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NCJ Number: 204250 Find in a Library
Title: Gender Differences in Posttraumatic Stress and Related Symptoms Among Inner-City Minority Youth Exposed to Community Violence
Journal: Journal of Youth and Adolescence  Volume:33  Issue:1  Dated:February 2004  Pages:59-69
Author(s): Jennifer D. Foster; Gabriel P. Kuperminc; Ann W. Price
Date Published: February 2004
Page Count: 11
Publisher: http://www.wkap.nl/journalhome.htm/0047-2891 
Type: Report (Study/Research)
Format: Article
Language: English
Country: Netherlands
Annotation: Using a sample of inner-city predominantly African-American youth, this study examined gender differences in their levels of exposure to violence and in posttraumatic stress (PS) and related symptomatology.
Abstract: The sample was composed of 84 boys and 62 girls from 10 Boys and Girls Clubs in a major southeastern metropolitan area. Given high crime rates in the communities served by the clubs, all youth who were attending these programs were considered to be at high risk for exposure to community violence. Self-report information was collected on each participant's demographic background, exposure to community violence, and levels of posttraumatic stress and related symptoms. The instruments used were an adaptation of the Children's Exposure to Community Violence Checklist and the Trauma Symptom Checklist for Children. Preliminary analyses examined correlations of age with exposure to community violence and levels of PS symptoms. Questions regarding gender differences in levels of exposure to community violence and in levels of PS symptoms were addressed by using multivariate analysis of variance (MANOVA). Follow-up analyses were conducted to determine gender differences in the types of community violence to which girls and boys were exposed. As hypothesized, girls reported higher levels of anxiety, depression, and PS symptoms than boys. No gender differences were found in levels of anger or dissociation. For girls, the associations of psychological symptoms with witnessing violence were similar to those for being a victim of violence. In contrast, for boys the associations of symptoms with victimization were stronger than those for witnessing violence. Whereas girls and boys who witnessed low levels of community violence reported similar levels of anxiety and depression, girls who witnessed high levels of community violence experienced significantly higher levels of depressive and anxiety symptoms than boys who witnessed high levels of community violence. This moderating relationship was not found for victimization. In contrast to most previous research, this study did not find significant gender differences in the rates of exposure to community violence. The authors acknowledge that the relatively small sample size of the current study compared to previous studies may have limited this study's power to detect such differences. 8 tables, 2 figures, and 42 references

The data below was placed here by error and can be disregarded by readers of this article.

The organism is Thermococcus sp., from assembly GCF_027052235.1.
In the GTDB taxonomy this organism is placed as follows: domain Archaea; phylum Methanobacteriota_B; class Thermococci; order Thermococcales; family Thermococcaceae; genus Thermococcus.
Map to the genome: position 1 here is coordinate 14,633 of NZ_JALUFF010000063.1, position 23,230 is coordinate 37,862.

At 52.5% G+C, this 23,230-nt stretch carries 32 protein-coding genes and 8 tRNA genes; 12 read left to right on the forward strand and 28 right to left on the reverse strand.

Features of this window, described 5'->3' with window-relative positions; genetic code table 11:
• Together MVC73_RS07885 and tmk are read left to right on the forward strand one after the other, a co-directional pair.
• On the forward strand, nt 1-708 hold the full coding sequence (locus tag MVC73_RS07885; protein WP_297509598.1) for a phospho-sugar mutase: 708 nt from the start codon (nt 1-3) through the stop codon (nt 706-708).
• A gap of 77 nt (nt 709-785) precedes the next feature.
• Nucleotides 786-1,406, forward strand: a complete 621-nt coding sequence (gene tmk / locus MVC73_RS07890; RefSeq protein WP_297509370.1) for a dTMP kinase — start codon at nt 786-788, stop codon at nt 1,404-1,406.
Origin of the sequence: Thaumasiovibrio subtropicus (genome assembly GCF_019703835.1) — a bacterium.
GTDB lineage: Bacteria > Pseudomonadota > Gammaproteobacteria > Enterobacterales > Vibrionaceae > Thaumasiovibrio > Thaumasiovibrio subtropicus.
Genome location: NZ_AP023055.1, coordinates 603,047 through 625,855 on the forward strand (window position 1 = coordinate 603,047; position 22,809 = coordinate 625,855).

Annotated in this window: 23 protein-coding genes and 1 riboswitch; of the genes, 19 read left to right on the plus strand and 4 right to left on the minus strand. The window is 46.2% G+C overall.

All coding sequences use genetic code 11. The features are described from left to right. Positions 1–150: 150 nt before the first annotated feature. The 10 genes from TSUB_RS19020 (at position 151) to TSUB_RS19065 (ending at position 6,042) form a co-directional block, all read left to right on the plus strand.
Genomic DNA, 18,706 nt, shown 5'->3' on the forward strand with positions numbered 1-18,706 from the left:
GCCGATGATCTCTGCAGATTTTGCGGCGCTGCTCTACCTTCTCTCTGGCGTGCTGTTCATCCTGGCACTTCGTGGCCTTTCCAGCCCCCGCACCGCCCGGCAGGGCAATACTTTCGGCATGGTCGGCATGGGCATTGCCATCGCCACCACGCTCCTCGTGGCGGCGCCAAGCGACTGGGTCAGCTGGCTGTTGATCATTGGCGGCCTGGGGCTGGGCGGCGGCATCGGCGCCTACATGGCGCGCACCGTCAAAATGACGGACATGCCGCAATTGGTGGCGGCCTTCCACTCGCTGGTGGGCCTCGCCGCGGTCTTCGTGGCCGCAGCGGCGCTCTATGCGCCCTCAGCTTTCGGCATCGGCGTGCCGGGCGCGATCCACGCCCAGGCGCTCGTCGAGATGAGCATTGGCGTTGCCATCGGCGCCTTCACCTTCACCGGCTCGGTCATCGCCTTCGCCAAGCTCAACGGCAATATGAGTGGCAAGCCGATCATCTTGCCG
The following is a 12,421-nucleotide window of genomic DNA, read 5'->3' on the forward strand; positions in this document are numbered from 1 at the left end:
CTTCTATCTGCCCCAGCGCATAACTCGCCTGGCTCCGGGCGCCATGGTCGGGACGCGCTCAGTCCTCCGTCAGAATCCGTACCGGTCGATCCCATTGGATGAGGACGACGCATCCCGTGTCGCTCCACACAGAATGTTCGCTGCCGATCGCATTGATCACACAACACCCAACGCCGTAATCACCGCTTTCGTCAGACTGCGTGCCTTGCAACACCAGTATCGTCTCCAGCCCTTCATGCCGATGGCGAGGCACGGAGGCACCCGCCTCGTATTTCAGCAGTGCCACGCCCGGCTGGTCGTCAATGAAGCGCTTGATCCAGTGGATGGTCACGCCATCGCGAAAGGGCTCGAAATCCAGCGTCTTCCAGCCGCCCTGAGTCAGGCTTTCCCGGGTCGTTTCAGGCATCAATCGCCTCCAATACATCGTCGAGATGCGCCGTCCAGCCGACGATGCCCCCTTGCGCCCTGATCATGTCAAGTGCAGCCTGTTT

Main Term(s): Juvenile delinquency factors
Index Term(s): Black/African Americans; Gender issues; Post-trauma stress disorder; Psychological victimization effects; Victims of violence; Violence
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http://www.ncjrs.gov/App/publications/abstract.aspx?ID=204250

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